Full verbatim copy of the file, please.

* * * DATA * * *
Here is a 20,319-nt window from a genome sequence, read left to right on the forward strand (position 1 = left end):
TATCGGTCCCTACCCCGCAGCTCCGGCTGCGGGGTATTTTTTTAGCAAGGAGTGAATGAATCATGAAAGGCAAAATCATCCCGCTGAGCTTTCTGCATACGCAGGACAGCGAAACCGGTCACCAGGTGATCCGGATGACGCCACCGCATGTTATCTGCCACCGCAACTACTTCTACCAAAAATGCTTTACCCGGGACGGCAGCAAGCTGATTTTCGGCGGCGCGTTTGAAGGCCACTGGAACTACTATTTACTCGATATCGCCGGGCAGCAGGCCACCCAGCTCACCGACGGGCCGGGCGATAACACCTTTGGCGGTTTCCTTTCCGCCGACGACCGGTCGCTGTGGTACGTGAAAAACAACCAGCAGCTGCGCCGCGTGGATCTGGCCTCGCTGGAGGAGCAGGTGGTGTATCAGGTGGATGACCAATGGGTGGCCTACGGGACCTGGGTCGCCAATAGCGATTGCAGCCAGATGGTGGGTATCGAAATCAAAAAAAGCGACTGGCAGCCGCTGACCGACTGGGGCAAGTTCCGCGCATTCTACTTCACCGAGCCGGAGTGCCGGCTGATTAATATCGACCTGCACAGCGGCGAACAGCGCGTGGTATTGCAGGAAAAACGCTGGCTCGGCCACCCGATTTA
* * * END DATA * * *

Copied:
Here is a 20,319-nt window from a genome sequence, read left to right on the forward strand (position 1 = left end):
TATCGGTCCCTACCCCGCAGCTCCGGCTGCGGGGTATTTTTTTAGCAAGGAGTGAATGAATCATGAAAGGCAAAATCATCCCGCTGAGCTTTCTGCATACGCAGGACAGCGAAACCGGTCACCAGGTGATCCGGATGACGCCACCGCATGTTATCTGCCACCGCAACTACTTCTACCAAAAATGCTTTACCCGGGACGGCAGCAAGCTGATTTTCGGCGGCGCGTTTGAAGGCCACTGGAACTACTATTTACTCGATATCGCCGGGCAGCAGGCCACCCAGCTCACCGACGGGCCGGGCGATAACACCTTTGGCGGTTTCCTTTCCGCCGACGACCGGTCGCTGTGGTACGTGAAAAACAACCAGCAGCTGCGCCGCGTGGATCTGGCCTCGCTGGAGGAGCAGGTGGTGTATCAGGTGGATGACCAATGGGTGGCCTACGGGACCTGGGTCGCCAATAGCGATTGCAGCCAGATGGTGGGTATCGAAATCAAAAAAAGCGACTGGCAGCCGCTGACCGACTGGGGCAAGTTCCGCGCATTCTACTTCACCGAGCCGGAGTGCCGGCTGATTAATATCGACCTGCACAGCGGCGAACAGCGCGTGGTATTGCAGGAAAAACGCTGGCTCGGCCACCCGATTTA